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A week in Oil: Investors focus on Algeria and KurdistanJanuary 19 2013, 11:00am
While UK investors braced for a snowy and icy weekend their attentions were largely fixed on the second day of the In Armenas hostage crisis.
The precise situation on the ground in the remote location, near the Libyan border, remained unclear.
But, with BP and Statoil now flying non essential staff from Algeria the oil market will be paying close attention with some concerns over the longer term consequences.
Experts are already claiming that the siege, and the instability it represents, could be the final straw for certain quarters of the oil and gas community - which has historically had strained relationships with the country.
That said, Algeria is far from an insignificant contributor to the global energy mix. And with 12bn barrels of oil reserves and vast amounts of gas it is certainly too big a resource to disregard in a knee-jerk response.
The north African state is the world's fourteenth largest supplier, indeed the In Amenas operation alone generates almost $4bln a year.
Elsewhere oil investors were also focussed on another geopolitical story - the export battle between semi-autonomous Iraqi Kurdistan and its federal counterparts in Baghdad.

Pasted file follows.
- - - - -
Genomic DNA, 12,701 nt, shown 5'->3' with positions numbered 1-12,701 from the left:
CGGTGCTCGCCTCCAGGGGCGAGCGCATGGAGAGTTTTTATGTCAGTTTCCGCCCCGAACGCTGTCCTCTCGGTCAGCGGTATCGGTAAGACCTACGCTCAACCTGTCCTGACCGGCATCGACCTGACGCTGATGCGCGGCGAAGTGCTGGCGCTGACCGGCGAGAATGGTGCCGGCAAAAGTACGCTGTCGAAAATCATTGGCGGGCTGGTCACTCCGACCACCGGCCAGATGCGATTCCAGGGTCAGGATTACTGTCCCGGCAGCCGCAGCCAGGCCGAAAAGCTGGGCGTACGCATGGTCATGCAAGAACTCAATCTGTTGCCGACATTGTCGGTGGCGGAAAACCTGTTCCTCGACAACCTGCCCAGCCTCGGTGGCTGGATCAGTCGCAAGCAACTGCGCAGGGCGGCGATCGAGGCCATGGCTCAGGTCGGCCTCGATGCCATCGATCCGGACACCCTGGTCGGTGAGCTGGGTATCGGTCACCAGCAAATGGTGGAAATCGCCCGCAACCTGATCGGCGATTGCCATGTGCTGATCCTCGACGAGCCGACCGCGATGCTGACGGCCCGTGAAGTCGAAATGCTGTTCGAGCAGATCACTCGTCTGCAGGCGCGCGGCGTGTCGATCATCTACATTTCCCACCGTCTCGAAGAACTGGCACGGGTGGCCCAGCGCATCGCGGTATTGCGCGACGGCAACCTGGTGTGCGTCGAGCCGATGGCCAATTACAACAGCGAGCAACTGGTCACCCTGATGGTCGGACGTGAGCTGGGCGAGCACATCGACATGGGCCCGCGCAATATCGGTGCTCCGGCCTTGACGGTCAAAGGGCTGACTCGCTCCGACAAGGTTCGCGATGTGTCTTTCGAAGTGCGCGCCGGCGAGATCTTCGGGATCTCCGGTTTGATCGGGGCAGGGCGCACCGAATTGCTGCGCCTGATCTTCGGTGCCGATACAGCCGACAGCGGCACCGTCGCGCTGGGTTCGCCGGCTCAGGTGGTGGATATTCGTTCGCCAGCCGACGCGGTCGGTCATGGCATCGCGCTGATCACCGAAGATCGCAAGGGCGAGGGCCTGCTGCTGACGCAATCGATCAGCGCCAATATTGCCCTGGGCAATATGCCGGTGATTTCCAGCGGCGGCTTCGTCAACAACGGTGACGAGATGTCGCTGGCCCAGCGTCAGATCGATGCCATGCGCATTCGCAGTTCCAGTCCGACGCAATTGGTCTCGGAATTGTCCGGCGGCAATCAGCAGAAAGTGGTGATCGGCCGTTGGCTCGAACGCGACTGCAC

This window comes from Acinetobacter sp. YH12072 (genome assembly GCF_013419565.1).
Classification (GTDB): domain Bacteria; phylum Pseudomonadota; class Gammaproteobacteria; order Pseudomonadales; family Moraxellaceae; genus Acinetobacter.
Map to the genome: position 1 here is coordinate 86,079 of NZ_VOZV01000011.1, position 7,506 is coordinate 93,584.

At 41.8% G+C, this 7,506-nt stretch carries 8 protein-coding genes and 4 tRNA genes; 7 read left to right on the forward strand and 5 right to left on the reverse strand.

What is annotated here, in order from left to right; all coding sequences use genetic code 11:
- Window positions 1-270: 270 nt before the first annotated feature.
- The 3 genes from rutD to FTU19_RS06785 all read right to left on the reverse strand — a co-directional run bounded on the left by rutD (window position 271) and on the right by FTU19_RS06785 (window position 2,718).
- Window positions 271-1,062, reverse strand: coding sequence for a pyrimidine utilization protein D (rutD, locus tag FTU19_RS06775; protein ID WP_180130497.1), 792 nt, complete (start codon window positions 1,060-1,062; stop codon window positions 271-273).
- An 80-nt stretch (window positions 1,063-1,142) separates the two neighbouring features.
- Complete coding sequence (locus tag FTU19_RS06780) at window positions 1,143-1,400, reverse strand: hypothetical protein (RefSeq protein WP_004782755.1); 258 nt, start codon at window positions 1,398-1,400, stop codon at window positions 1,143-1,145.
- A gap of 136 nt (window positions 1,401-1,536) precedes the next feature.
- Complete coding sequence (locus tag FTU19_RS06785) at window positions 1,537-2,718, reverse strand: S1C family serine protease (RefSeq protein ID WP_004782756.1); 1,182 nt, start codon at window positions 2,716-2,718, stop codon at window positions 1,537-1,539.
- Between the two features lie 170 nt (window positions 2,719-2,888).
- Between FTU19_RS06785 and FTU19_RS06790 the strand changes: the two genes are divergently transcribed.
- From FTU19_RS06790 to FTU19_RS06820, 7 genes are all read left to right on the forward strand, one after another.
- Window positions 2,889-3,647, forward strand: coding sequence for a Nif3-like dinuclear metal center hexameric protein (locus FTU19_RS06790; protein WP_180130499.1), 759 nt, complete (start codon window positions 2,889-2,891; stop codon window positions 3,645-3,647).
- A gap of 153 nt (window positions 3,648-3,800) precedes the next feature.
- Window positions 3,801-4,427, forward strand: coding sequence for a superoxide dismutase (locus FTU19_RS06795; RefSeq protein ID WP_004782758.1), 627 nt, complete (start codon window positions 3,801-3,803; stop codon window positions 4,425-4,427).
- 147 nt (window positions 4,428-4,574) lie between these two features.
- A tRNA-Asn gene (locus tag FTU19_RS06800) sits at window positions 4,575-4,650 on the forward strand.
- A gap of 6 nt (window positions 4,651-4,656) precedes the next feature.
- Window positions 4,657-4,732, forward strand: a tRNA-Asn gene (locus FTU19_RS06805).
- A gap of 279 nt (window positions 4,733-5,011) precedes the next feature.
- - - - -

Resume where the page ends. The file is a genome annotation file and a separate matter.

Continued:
On Friday, Anglo-Turkish oil firm Genel Energy (LON:GENL) said it expects 2012’s revenues to be ahead of previous guidance. Production from the Taq Taq and Tawke fields in Kurdistan averaged 44,500 barrels of oil per day. The company says sales for 2012 are expected to total $330mln.
The oil was sold into both domestic and export markets. This includes the recent exports (by truck) into Turkey, rather than though the Iraqi route.
This move has not been well received in Baghdad, with the authorities reportedly telling oil companies to stop what it calls ‘illegal’ exports and threatening to sue Genel.
Genel, however, said in this morning’s statement that had been given permission by the Kurdistan Regional Government for the exports, and this authority is ‘consistent with the Iraqi Constitution of 2006, the Kurdistan oil and gas law of 2007 and the PSC governing operations at Taq Taq’.
“We are today exporting oil to Turkey in accordance with the authority granted to us by the Kurdistan Regional Government and as the largest independent operator in Kurdistan, are well placed to take advantage of regional opportunities for a broader export market as the political situation continues to develop," said chief executive Tony Hayward.
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